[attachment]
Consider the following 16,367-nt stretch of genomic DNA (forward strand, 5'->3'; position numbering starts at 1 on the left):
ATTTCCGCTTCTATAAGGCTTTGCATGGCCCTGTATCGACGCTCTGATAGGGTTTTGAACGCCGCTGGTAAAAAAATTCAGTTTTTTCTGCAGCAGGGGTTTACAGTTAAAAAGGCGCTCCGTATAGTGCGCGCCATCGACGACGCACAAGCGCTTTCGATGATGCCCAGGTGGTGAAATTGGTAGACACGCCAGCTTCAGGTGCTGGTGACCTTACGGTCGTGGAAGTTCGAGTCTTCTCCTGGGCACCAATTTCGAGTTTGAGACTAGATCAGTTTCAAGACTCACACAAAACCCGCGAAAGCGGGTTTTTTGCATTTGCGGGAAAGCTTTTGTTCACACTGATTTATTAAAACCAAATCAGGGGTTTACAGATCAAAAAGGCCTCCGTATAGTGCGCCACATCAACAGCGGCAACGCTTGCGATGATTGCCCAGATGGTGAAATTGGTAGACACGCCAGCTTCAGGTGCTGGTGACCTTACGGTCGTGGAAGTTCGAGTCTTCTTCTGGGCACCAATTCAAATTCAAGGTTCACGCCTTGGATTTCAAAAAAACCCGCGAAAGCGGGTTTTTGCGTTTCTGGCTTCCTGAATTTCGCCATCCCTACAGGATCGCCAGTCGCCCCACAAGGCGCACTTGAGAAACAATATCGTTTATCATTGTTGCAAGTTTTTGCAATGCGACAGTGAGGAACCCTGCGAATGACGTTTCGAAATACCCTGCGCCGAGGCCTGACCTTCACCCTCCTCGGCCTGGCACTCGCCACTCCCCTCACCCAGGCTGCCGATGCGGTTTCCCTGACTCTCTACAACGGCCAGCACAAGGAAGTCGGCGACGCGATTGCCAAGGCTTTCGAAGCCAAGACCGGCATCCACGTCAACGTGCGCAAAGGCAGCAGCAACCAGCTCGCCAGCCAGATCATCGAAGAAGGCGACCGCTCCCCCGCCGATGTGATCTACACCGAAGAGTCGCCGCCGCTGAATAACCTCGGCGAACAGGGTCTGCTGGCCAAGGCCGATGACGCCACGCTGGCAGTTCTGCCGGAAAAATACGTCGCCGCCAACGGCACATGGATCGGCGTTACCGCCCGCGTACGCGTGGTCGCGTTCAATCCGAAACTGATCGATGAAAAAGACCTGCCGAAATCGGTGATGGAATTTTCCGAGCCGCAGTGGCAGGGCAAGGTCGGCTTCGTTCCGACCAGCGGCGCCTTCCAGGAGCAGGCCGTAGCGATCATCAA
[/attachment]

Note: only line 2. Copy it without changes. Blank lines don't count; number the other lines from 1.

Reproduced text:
ATTTCCGCTTCTATAAGGCTTTGCATGGCCCTGTATCGACGCTCTGATAGGGTTTTGAACGCCGCTGGTAAAAAAATTCAGTTTTTTCTGCAGCAGGGGTTTACAGTTAAAAAGGCGCTCCGTATAGTGCGCGCCATCGACGACGCACAAGCGCTTTCGATGATGCCCAGGTGGTGAAATTGGTAGACACGCCAGCTTCAGGTGCTGGTGACCTTACGGTCGTGGAAGTTCGAGTCTTCTCCTGGGCACCAATTTCGAGTTTGAGACTAGATCAGTTTCAAGACTCACACAAAACCCGCGAAAGCGGGTTTTTTGCATTTGCGGGAAAGCTTTTGTTCACACTGATTTATTAAAACCAAATCAGGGGTTTACAGATCAAAAAGGCCTCCGTATAGTGCGCCACATCAACAGCGGCAACGCTTGCGATGATTGCCCAGATGGTGAAATTGGTAGACACGCCAGCTTCAGGTGCTGGTGACCTTACGGTCGTGGAAGTTCGAGTCTTCTTCTGGGCACCAATTCAAATTCAAGGTTCACGCCTTGGATTTCAAAAAAACCCGCGAAAGCGGGTTTTTGCGTTTCTGGCTTCCTGAATTTCGCCATCCCTACAGGATCGCCAGTCGCCCCACAAGGCGCACTTGAGAAACAATATCGTTTATCATTGTTGCAAGTTTTTGCAATGCGACAGTGAGGAACCCTGCGAATGACGTTTCGAAATACCCTGCGCCGAGGCCTGACCTTCACCCTCCTCGGCCTGGCACTCGCCACTCCCCTCACCCAGGCTGCCGATGCGGTTTCCCTGACTCTCTACAACGGCCAGCACAAGGAAGTCGGCGACGCGATTGCCAAGGCTTTCGAAGCCAAGACCGGCATCCACGTCAACGTGCGCAAAGGCAGCAGCAACCAGCTCGCCAGCCAGATCATCGAAGAAGGCGACCGCTCCCCCGCCGATGTGATCTACACCGAAGAGTCGCCGCCGCTGAATAACCTCGGCGAACAGGGTCTGCTGGCCAAGGCCGATGACGCCACGCTGGCAGTTCTGCCGGAAAAATACGTCGCCGCCAACGGCACATGGATCGGCGTTACCGCCCGCGTACGCGTGGTCGCGTTCAATCCGAAACTGATCGATGAAAAAGACCTGCCGAAATCGGTGATGGAATTTTCCGAGCCGCAGTGGCAGGGCAAGGTCGGCTTCGTTCCGACCAGCGGCGCCTTCCAGGAGCAGGCCGTAGCGATCATCAA